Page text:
FORT LEONARD WOOD, Mo. (April 27, 2023) — One hundred Sappers assembled in two-Soldier teams on Fort Leonard Wood last weekend for a chance to win the 16th Robert B. Flowers Best Sapper Competition.
This year’s winners came from the 101st Airborne Division in Fort Campbell, Kentucky — Capts. Matthew Cushing and Joseph Palazini from the 21st Brigade Engineer Battalion of the 3rd Infantry Brigade Combat Team.
“They truly proved themselves to be the best Sappers this year,” said 1st Sgt. Christopher Hoffman, Sapper Training Company, 169th Engineer Battalion, 1st Engineer Brigade. “This competition showcases the abilities and capabilities of what it is to be a Sapper. Steal sharpens steal. They put their best foot forward and it paid off for them.”
The Best Sapper Competition began in 2005, as a means for service members to show-off their skills. With little-to-no sleep they covered 60 miles in 58 hours, while being tested on more than 25 Sapper tasks within the four days of events, April 21 through 24.
New this year, the opening ceremony and nonstandard physical fitness test event were held off post. Competitors made the grand entrance to Waynesville in a CH-47 Chinook helicopter.
“We wanted to give the community the chance to get involved,” Hoffman said.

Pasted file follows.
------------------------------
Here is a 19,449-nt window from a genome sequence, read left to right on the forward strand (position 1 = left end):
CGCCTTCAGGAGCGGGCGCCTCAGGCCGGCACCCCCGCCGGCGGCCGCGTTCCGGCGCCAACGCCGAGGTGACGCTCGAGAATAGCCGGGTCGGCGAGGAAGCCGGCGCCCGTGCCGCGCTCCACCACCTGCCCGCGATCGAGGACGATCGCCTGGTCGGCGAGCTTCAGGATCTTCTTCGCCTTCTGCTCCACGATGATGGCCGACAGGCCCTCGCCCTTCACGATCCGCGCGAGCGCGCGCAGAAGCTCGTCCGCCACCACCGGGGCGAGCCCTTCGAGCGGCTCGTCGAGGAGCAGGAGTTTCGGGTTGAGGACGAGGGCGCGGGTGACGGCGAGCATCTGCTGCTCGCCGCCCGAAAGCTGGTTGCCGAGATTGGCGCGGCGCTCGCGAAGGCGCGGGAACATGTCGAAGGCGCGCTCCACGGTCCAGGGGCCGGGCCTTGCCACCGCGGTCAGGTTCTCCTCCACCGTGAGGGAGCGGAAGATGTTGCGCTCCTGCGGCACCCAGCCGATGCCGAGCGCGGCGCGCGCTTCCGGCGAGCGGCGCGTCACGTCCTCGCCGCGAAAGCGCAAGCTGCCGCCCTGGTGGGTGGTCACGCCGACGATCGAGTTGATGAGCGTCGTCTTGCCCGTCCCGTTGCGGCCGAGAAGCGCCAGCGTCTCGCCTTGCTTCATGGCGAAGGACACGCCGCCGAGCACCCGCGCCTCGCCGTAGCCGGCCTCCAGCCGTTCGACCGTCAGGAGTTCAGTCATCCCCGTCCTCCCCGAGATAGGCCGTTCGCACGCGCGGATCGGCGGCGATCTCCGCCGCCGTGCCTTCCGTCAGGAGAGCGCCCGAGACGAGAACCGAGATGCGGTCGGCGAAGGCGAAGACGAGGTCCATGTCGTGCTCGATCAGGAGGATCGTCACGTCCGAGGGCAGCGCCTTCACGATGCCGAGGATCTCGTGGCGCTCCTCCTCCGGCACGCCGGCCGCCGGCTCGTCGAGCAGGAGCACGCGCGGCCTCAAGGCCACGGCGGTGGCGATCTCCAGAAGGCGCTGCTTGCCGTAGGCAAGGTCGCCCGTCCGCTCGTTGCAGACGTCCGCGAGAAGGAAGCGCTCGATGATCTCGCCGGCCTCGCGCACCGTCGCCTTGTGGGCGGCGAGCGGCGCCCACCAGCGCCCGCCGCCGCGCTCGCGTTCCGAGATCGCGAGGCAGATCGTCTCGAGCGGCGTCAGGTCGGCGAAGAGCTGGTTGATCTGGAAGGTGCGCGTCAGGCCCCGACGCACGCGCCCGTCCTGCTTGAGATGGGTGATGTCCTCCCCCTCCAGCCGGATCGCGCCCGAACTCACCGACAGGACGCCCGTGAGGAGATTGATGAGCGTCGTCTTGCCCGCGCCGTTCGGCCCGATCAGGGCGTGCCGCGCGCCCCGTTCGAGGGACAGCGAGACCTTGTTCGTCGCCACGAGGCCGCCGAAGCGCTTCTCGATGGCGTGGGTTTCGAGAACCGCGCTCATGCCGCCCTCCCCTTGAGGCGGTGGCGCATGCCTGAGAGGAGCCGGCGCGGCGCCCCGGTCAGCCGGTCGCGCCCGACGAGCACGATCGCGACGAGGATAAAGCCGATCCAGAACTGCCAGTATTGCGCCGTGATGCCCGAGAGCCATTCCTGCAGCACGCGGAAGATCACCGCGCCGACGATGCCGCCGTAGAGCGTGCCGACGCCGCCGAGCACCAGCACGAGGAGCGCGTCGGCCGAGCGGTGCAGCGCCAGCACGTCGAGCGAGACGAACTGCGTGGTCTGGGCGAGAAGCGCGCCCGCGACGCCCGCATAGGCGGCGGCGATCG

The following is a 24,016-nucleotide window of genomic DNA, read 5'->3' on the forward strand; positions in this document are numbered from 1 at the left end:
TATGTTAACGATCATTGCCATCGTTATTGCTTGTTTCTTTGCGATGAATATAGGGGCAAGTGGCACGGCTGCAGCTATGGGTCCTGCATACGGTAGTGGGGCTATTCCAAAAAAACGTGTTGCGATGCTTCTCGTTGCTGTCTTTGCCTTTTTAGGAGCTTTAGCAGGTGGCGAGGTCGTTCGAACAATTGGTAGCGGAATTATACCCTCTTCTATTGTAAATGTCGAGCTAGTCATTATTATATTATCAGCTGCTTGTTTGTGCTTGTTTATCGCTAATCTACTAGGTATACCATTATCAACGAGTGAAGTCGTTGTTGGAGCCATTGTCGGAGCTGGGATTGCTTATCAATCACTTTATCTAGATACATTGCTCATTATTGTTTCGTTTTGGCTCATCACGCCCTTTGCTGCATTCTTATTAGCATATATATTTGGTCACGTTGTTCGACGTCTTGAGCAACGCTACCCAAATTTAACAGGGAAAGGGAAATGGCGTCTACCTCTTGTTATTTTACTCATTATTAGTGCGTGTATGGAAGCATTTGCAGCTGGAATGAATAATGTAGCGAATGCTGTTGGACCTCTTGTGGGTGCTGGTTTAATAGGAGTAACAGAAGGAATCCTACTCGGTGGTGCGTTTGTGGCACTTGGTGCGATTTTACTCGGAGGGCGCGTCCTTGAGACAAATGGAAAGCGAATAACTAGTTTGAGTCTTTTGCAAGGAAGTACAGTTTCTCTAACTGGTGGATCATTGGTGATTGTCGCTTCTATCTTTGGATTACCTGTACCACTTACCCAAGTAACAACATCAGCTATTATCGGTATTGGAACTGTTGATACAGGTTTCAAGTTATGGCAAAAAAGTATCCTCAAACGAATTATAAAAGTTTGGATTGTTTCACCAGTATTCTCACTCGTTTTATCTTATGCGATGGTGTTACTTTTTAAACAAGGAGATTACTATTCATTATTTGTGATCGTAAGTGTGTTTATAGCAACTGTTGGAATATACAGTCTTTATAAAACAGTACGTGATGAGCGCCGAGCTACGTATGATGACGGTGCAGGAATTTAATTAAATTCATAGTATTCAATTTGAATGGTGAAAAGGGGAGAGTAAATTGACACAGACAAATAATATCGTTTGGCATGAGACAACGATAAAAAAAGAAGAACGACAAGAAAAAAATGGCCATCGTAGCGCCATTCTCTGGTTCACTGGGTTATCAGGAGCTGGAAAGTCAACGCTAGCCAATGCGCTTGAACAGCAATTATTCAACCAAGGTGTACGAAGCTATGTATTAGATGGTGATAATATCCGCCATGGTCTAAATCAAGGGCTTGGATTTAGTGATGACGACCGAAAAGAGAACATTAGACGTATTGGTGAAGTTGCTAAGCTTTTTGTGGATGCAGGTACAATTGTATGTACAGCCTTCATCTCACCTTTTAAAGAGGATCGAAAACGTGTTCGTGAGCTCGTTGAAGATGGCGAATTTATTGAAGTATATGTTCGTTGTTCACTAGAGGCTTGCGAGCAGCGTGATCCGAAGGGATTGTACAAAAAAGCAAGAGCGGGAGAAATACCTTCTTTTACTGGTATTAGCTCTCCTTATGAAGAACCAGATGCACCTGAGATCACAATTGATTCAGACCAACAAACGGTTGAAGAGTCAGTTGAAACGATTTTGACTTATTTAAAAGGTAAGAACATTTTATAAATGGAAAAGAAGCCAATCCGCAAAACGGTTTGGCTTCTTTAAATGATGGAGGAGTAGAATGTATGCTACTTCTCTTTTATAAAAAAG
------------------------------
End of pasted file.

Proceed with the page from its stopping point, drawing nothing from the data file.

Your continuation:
Cushing, a native of Scarborough, Maine, competed in the 2019 Best Sapper Competition and said he enjoyed beginning the competition off post this year.
“I thought it was awesome. There were a lot of people out there. I love that park. Having everybody out there and having our friends and families there was great,” Cushing said.
Palazini agreed but wished he could have savored it more.
“It was great to have the community there. They were cheering us on, and it was awesome,” Palazini said. “I wish I could have paused it and looked around to see everyone. We were so tunnel visioned, focused on the physical fitness event, but what I could see from my peripherals was motivating.”
The first full day of competing tested the Sappers on skills, such as identifying an explosive device, creating a road crater with a claymore mine, mounting and tying knots on a raft, and conquering the rappel tower.
“We had to identify threat ordnance under 14-feet of water,” Cushing said. “We are good at threat ordnance but being underwater made it a lot more difficult to see and identify it without being able to hold it.”